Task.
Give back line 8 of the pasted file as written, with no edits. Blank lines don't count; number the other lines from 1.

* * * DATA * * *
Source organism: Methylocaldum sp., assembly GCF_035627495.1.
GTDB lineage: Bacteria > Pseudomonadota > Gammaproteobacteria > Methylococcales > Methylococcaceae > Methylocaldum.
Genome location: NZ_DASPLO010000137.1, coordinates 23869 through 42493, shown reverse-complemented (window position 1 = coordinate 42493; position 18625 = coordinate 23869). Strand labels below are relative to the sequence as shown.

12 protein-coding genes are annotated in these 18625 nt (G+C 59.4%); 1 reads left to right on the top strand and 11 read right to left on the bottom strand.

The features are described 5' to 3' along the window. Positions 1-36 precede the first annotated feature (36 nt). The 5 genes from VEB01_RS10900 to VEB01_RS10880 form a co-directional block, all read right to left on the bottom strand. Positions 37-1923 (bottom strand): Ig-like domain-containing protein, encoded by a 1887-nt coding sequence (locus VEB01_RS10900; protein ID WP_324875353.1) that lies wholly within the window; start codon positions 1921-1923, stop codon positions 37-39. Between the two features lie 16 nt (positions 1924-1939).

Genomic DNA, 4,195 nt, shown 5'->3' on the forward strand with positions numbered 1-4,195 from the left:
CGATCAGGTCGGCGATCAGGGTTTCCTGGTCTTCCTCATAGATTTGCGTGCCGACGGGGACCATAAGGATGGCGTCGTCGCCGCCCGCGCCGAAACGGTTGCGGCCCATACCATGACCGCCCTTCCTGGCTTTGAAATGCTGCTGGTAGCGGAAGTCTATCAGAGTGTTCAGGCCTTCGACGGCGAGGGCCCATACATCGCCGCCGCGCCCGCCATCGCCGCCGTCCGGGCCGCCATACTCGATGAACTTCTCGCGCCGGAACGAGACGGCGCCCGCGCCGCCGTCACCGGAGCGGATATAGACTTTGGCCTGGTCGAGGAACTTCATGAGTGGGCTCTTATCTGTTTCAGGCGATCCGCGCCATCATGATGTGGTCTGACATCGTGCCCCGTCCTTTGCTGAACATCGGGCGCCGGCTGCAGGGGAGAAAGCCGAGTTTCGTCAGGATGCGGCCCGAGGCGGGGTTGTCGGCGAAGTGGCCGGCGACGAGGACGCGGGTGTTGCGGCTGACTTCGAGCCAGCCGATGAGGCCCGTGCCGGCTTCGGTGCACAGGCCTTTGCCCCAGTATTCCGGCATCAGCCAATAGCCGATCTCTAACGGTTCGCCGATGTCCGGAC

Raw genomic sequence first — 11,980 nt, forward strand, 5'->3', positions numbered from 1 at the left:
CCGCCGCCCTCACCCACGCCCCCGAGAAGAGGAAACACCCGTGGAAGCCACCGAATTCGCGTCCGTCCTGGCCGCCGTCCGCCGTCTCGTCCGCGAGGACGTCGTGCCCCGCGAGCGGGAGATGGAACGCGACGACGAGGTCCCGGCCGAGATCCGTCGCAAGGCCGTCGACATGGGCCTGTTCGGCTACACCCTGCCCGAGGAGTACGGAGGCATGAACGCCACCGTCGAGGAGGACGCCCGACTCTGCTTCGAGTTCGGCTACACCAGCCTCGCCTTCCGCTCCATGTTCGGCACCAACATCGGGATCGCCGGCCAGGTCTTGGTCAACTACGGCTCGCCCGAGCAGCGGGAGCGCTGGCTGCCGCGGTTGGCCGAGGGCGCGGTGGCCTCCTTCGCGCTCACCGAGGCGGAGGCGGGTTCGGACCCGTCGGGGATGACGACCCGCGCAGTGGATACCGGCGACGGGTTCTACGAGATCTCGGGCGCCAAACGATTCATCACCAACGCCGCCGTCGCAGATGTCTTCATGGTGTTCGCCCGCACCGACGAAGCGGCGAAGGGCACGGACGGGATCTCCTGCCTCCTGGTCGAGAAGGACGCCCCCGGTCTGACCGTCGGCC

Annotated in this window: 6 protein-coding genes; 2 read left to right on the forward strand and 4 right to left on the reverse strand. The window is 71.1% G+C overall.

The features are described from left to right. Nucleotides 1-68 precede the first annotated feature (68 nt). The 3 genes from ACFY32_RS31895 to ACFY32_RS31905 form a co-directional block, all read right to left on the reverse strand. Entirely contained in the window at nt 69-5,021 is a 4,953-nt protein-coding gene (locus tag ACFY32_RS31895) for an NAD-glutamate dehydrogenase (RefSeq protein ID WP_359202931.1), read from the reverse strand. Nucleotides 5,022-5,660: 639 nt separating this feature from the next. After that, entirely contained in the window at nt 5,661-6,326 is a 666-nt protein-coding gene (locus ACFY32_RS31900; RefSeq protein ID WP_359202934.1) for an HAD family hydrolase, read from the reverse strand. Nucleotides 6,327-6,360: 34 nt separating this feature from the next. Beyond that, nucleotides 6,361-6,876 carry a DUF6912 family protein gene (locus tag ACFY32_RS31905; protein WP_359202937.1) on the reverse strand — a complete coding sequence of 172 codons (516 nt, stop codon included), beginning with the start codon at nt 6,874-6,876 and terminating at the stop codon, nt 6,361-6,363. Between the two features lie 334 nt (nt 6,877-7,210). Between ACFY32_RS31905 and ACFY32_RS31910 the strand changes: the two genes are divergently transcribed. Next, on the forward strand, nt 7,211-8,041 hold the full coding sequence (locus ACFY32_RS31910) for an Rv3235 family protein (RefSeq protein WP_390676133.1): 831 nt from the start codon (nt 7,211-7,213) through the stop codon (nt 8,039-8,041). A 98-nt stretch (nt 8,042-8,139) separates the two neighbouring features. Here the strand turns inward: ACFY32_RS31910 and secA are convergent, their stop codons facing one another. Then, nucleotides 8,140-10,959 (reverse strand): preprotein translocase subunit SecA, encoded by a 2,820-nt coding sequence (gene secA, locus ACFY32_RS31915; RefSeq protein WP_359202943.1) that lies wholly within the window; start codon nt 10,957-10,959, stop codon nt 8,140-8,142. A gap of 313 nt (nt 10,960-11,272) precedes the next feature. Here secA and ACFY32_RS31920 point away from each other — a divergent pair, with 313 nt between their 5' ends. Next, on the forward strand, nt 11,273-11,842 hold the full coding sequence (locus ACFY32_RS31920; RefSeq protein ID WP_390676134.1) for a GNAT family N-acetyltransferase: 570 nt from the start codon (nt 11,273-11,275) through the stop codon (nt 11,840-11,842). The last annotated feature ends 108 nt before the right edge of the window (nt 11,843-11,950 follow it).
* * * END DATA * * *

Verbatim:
Raw genomic sequence first — 11,980 nt, forward strand, 5'->3', positions numbered from 1 at the left: